Editore"s Note
Tilting at Windmills

Email Newsletter icon, E-mail Newsletter icon, Email List icon, E-mail List icon Sign up for Free News & Updates

July 10, 2009

TEXAS CONSERVATIVES WANT TO DOWNPLAY CIVIL RIGHTS LEADERS.... The Texas Board of Education has put together a six-member committee to help develop new curriculum standards for social studies classes and textbooks. It's not going well.

The board picked, among others, an evangelical minister named Peter Marshall to help shape the standards, as well as Republican activist David Barton, a pseudo-historian and religious right celebrity who gives speeches about the United States being founded as a "Christian nation."

One of their first tasks: downplaying the contributions of civil rights leaders.

Civil rights leaders Cesar Chavez and Thurgood Marshall -- whose names appear on schools, libraries, streets and parks across the U.S. -- are given too much attention in Texas social studies classes, conservatives advising the state on curriculum standards say.

"To have Cesar Chavez listed next to Ben Franklin" -- as in the current standards -- "is ludicrous," wrote evangelical minister Peter Marshall, one of six experts advising the state as it develops new curriculum standards for social studies classes and textbooks. David Barton, president of Aledo-based WallBuilders, said in his review that Chavez, a Hispanic labor leader, "lacks the stature, impact and overall contributions of so many others."

Marshall also questioned whether Thurgood Marshall, who argued the landmark case that resulted in school desegregation and was the first black U.S. Supreme Court justice, should be presented to Texas students as an important historical figure. He wrote that the late justice is "not a strong enough example" of such a figure.

This is bound to help Republicans with their outreach to minority communities, right? It's quite a message to voters in Texas -- Vote GOP: the party that thinks civil rights leaders get too much credit.

Barton went on to say the state curriculum should ignore the contributions of Anne Hutchinson, a New England pioneer and early advocate of women's rights and religious freedom, and argued that Texas social studies books should discuss "republican" values, not "democratic" ones.

It's unclear how successful the far-right activists will be in shaping the eventual policy, but remember, what happens in Texas doesn't necessarily stay in Texas. Textbook publishers are reluctant to create different materials for different states, and when one big customer makes specific demands, the frequent result is changes to textbooks nationwide.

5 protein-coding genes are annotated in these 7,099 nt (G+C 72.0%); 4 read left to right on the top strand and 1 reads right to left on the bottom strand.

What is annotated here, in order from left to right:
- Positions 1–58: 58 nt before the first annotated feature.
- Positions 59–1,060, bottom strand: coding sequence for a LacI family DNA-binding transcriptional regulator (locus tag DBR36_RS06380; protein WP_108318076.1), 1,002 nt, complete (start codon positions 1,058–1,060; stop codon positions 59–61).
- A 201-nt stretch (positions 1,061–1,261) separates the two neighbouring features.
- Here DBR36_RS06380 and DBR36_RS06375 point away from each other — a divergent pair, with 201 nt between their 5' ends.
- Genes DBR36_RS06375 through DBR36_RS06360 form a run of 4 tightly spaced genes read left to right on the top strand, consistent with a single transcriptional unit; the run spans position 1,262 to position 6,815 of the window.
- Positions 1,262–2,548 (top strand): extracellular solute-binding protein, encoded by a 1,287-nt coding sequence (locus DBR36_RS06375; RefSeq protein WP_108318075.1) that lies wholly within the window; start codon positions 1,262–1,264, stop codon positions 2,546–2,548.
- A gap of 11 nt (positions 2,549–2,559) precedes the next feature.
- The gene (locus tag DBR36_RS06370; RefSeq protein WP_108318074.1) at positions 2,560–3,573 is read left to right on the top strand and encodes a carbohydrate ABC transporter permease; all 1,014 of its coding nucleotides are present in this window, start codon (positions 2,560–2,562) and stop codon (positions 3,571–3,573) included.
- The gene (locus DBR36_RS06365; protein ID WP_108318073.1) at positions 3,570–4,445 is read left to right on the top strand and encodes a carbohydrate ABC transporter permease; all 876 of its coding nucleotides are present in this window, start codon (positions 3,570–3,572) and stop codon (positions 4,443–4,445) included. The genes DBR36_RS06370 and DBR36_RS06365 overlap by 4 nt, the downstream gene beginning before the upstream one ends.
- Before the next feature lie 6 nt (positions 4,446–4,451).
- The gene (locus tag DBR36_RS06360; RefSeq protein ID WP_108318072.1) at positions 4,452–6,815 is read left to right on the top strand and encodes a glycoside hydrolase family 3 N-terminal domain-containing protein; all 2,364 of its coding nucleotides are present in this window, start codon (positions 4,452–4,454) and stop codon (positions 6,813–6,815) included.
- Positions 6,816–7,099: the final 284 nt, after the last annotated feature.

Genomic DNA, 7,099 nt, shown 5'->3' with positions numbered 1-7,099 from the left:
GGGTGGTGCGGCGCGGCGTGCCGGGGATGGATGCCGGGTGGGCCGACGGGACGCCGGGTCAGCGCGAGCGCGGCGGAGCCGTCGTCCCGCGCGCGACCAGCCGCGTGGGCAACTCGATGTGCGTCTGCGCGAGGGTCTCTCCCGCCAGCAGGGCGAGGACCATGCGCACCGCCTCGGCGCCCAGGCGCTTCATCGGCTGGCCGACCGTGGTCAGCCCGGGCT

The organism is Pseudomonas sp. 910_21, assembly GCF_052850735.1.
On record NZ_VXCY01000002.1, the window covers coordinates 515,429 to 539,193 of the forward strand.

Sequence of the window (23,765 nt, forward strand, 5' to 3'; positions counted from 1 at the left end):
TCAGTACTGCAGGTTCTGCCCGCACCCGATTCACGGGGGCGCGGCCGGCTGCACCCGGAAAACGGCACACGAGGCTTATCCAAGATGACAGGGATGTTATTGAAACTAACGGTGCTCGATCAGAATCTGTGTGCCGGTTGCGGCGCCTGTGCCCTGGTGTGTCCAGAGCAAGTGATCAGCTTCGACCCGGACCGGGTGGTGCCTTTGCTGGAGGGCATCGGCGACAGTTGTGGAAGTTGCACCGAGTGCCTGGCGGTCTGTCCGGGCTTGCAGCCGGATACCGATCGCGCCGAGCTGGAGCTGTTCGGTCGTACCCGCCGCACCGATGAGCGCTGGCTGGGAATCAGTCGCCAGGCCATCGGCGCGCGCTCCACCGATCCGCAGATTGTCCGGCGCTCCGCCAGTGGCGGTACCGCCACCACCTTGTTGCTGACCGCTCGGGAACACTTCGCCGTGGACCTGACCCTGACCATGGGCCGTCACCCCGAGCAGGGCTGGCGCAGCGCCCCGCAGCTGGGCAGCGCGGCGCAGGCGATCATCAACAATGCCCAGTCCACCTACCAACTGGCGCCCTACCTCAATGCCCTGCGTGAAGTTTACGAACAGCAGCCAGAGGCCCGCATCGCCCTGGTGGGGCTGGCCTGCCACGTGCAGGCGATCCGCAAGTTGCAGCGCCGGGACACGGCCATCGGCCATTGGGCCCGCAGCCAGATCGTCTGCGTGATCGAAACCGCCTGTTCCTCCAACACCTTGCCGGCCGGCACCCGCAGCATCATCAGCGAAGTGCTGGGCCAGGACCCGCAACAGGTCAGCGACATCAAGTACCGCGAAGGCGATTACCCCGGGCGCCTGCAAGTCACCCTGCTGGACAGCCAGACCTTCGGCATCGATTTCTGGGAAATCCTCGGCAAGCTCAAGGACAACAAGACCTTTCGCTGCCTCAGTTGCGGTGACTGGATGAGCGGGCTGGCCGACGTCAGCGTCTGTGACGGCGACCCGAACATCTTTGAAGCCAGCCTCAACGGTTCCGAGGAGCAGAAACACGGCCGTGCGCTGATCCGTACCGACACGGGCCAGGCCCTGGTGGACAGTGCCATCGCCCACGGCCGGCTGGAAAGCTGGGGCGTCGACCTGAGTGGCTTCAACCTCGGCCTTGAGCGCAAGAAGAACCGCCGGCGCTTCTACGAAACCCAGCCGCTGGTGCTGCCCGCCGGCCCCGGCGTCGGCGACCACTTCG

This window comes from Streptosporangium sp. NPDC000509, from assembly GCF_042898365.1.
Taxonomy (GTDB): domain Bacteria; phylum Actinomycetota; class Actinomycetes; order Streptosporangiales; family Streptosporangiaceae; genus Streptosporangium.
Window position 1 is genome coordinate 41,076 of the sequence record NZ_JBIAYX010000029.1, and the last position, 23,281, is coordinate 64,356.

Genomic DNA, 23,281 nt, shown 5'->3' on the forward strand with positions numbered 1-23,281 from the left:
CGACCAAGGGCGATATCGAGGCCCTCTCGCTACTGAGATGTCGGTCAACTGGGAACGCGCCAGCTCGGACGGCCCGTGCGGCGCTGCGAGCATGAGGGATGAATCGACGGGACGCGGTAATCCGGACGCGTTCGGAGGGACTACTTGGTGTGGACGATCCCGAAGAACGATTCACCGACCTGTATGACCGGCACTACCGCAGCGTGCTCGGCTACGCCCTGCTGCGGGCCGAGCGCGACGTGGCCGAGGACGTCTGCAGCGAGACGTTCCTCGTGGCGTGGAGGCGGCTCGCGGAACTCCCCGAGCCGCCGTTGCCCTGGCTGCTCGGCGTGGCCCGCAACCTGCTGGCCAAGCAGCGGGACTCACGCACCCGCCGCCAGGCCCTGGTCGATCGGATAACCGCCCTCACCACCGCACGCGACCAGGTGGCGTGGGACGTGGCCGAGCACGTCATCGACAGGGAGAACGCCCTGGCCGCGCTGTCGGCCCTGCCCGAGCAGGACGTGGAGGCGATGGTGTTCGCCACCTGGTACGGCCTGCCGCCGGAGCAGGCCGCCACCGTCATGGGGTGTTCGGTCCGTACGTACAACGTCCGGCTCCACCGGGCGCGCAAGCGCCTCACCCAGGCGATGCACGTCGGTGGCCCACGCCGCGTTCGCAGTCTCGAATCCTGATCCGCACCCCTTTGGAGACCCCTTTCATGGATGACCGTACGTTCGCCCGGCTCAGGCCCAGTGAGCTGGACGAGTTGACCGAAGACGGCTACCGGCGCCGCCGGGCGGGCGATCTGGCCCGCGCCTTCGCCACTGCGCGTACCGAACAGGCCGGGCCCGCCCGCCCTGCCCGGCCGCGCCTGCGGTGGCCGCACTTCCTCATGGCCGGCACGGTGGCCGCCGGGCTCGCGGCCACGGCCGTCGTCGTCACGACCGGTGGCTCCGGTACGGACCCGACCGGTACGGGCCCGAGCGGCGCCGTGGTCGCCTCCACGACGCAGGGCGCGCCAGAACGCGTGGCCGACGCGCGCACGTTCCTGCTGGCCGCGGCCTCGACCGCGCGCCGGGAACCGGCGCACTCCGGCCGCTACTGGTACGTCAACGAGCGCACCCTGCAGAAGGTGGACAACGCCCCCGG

Steve Benen 9:20 AM Permalink | Trackbacks | Comments (42)

Bookmark and Share
 
Comments

Well, if the Republicans get their way, Chavez and Marshall won't be significant historical figures, because Republican-controlled governments will reverse all the social progress that Chavez and Marshall helped to make.

Posted by: Seth Gordon on July 10, 2009 at 9:23 AM | PERMALINK

American grade-school history books are, as a general rule, absolutely pathetic. It would be funny how bad they are, except that they do real damage. It's inexcusable that American kids learn such blatantly false, nationalistic garbage, especially considering the fact that this country has so much good secondary material.

Posted by: Rabi on July 10, 2009 at 9:28 AM | PERMALINK

peter marshall, huh?

big name fer such acheesy, ignorant asshole, right, christy?

Posted by: neill on July 10, 2009 at 9:30 AM | PERMALINK

I loved the Hollywood Squares.

Just sayin'.

Posted by: howie on July 10, 2009 at 9:33 AM | PERMALINK

Textbook publishers are reluctant to create different materials for different states, and when one big customer makes specific demands, the frequent result is changes to textbooks nationwide.

Especially true now that we have about 3 textbook companies: Houghton Mifflin, which had already bought McDougal-Littel and many others, merged with Harcourt, which had already bought Holt, Rhinehart and many others. Prentice Hall bought Scott Foresman (or vice-versa; it's hard to keep up) and then there's McGraw-Hill, which is on the verge of either being bought or going under.

20 years ago there were something like 10 - 15 major educational publishers; now there's 3 and soon there will be only 2.

How's that for a "free market"?

Posted by: Jennifer on July 10, 2009 at 9:34 AM | PERMALINK

Interesting his comments within a days following the changing of 39th Street in Portland, OR, by a 5 Zip vote in the City Council, to Caesar Chavez Boulevard.

But, yes, a full, looooong chapter on Alan Keyes would be more typical of the thinking of his ilk. He did ever so much to end segregation in Texas schools,and Texas RepuGs, eh?

Posted by: berttheclock on July 10, 2009 at 9:36 AM | PERMALINK

There is and has been a particular strain of viewpoint in this country that is clearly against equality, rule of law, and which is willfully ignorant of history. This strain has been in power the past eight years, and now that it is not, those who have the strain are and have been becoming more vociferous, with blatant moves such as this deal in Texas.

But it seems like this has been getting more widespread, flamed on by the Becks and the Limbaughs, resulting in murders at a museum and an abortion clinic (sadly, I think we'll see more of this in the coming years). This divide between people who believe in the true ideals of this country and those who appear to value authoritarianism and seek its institution will continue to grow, I think, and may eventually boil over into something I care not to think about. Some people just cannot handle it when others do things or simply exist in a way that goes against their beliefs. What can be done about this?